Catholic Teaching on Gender Dysphoria

Catholic Teaching on Transgender(Gender Dysphoria)

Moira McQueen, LLB, MDiv, PhD

Recently there seems to be an increase in numbers of children and adults presenting themselves as wishing to be members of the opposite sex. These people are said to be experiencing “gender dysphoria,” and society mostly uses the word “transgender” to refer to them. This means they are experiencing a strong desire to be a person of the opposite gender, and they act as if they already are, or express the desire to do so: they wear the clothing of the opposite gender, they want to be called by a chosen name and to be part of the activities of the opposite gender, at least as far as possible. It is important to note that some children express these desires in an ongoing way as young as four or five.

If they are not allowed to act as they desire, it can cause anxiety and an overall sense of “not fitting in,” from their youngest days. It would perhaps be more accurate to say that they could experience heightened anxiety and insecurity, since it seems to be statistically evident that anxiety and other serious psychological conditions persist, unfortunately, throughout their lives.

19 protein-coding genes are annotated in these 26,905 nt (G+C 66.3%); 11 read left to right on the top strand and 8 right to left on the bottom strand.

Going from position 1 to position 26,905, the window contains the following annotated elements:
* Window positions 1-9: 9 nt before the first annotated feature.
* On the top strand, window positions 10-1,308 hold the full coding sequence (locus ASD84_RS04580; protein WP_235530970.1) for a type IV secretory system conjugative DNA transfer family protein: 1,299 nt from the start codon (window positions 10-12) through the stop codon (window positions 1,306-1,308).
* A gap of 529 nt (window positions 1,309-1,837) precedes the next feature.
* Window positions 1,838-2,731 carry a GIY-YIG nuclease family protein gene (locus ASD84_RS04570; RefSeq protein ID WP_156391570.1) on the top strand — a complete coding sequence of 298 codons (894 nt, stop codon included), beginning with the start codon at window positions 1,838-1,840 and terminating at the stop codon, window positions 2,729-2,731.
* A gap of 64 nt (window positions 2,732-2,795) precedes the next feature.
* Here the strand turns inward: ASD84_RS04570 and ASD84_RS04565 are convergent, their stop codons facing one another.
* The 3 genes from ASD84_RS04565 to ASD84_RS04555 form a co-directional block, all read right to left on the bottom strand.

Gender dysphoria, formerly known as Gender Identity Disorder, differs from intersex questions since there are no physiological abnormalities or anomalies, yet the person is convinced that he/she is, despite bodily evidence, a member of the opposite sex. It is crucial to remember that the cause of this condition is as yet unknown: that it is psychological or psychiatric in origin and not physiological. Discussions and questions about possible treatments or managing the condition are at best theoretical. We must be prudent in our assessments as how best to handle these situations, recognizing that what adults may think is the best way, may over the long term be wrong. Yet something has to be done where children are concerned, and school boards, for example, are wrestling with this.

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